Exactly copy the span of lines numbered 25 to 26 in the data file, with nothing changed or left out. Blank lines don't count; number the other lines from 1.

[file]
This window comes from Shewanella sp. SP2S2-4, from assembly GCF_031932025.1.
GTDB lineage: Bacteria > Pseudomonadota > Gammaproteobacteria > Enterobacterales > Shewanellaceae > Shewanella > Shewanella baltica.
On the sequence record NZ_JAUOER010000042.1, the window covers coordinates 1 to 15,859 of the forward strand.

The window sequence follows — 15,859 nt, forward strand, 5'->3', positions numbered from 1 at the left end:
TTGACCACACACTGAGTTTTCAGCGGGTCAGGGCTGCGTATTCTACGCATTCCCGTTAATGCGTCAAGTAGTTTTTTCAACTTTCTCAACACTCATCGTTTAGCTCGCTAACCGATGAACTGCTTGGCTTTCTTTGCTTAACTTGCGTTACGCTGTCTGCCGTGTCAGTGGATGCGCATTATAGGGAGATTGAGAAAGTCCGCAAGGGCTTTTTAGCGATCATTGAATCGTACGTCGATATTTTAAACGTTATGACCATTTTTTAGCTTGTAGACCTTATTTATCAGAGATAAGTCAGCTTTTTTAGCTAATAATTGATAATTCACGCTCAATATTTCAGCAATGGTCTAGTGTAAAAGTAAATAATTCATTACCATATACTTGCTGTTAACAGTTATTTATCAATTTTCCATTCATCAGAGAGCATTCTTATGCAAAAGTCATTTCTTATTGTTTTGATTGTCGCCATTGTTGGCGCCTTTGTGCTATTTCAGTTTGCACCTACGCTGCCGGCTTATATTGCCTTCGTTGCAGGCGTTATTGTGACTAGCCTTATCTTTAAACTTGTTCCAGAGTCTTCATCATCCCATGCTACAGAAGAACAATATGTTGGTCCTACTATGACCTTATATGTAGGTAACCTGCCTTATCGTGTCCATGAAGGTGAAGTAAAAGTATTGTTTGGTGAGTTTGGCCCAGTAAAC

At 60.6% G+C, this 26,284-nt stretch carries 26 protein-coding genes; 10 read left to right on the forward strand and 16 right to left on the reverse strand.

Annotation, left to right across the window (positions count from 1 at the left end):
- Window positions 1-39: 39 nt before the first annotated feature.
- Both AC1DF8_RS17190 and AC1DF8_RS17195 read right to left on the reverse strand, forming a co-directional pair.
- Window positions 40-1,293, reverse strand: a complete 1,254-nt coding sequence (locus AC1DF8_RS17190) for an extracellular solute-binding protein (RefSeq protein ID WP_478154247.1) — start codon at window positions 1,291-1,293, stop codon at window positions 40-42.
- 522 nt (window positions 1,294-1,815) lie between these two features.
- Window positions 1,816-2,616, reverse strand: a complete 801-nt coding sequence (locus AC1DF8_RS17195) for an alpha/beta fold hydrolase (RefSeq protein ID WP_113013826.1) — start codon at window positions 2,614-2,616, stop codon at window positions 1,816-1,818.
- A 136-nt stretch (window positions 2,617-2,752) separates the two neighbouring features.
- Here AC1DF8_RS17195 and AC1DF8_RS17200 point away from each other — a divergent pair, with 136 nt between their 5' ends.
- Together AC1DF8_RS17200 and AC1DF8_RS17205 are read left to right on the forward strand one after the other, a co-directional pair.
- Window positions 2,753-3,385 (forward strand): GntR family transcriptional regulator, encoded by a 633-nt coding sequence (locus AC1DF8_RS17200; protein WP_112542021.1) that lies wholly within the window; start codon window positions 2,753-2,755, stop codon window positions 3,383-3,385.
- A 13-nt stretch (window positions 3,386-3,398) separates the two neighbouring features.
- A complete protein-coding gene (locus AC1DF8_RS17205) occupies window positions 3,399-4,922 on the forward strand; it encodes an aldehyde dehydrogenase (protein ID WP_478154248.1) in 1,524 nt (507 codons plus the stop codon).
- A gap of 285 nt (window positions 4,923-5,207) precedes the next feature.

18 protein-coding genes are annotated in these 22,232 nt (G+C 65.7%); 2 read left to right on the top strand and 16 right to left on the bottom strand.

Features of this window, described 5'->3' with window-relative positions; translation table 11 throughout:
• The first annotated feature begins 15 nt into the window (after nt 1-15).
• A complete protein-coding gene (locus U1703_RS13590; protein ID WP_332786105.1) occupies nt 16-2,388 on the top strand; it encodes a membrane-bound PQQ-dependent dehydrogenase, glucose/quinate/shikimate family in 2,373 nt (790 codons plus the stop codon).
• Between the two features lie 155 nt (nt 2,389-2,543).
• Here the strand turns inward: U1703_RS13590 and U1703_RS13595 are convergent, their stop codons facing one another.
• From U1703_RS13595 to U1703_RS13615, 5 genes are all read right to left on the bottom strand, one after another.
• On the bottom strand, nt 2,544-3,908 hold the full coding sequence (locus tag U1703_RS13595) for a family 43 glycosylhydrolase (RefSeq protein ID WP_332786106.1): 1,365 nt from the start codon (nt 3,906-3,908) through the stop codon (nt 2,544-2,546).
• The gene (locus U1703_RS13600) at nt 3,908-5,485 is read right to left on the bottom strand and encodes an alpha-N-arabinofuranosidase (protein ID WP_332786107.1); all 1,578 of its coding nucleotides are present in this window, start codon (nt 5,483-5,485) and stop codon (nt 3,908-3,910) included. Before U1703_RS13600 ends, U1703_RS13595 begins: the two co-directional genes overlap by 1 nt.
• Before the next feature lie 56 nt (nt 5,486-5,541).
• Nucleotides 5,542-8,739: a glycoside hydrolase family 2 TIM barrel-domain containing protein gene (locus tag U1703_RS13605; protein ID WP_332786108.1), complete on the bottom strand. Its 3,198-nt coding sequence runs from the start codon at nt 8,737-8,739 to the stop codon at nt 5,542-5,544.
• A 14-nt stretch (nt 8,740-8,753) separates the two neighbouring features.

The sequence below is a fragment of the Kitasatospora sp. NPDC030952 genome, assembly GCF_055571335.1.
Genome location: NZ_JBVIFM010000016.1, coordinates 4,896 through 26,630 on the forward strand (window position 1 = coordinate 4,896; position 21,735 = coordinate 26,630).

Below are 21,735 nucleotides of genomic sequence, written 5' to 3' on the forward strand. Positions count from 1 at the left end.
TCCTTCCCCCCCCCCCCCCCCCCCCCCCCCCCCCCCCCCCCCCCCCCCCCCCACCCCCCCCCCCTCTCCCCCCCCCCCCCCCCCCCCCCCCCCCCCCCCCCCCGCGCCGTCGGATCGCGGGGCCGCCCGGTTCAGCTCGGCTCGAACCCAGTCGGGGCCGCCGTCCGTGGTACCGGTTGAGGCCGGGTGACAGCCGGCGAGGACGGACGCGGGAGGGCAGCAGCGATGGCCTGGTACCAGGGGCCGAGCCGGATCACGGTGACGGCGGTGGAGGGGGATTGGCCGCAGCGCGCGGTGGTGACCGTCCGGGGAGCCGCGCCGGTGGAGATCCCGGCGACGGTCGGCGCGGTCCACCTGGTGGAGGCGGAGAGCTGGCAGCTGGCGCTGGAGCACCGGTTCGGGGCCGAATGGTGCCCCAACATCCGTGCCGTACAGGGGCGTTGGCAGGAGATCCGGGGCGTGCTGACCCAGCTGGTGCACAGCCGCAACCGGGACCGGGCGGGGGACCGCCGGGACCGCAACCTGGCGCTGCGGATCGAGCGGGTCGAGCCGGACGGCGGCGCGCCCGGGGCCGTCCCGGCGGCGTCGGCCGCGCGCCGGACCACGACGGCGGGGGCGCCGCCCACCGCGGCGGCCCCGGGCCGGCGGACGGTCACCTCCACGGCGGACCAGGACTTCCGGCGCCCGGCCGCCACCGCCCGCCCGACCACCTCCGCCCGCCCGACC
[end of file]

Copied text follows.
• Here the strand turns inward: U1703_RS13590 and U1703_RS13595 are convergent, their stop codons facing one another.
• From U1703_RS13595 to U1703_RS13615, 5 genes are all read right to left on the bottom strand, one after another.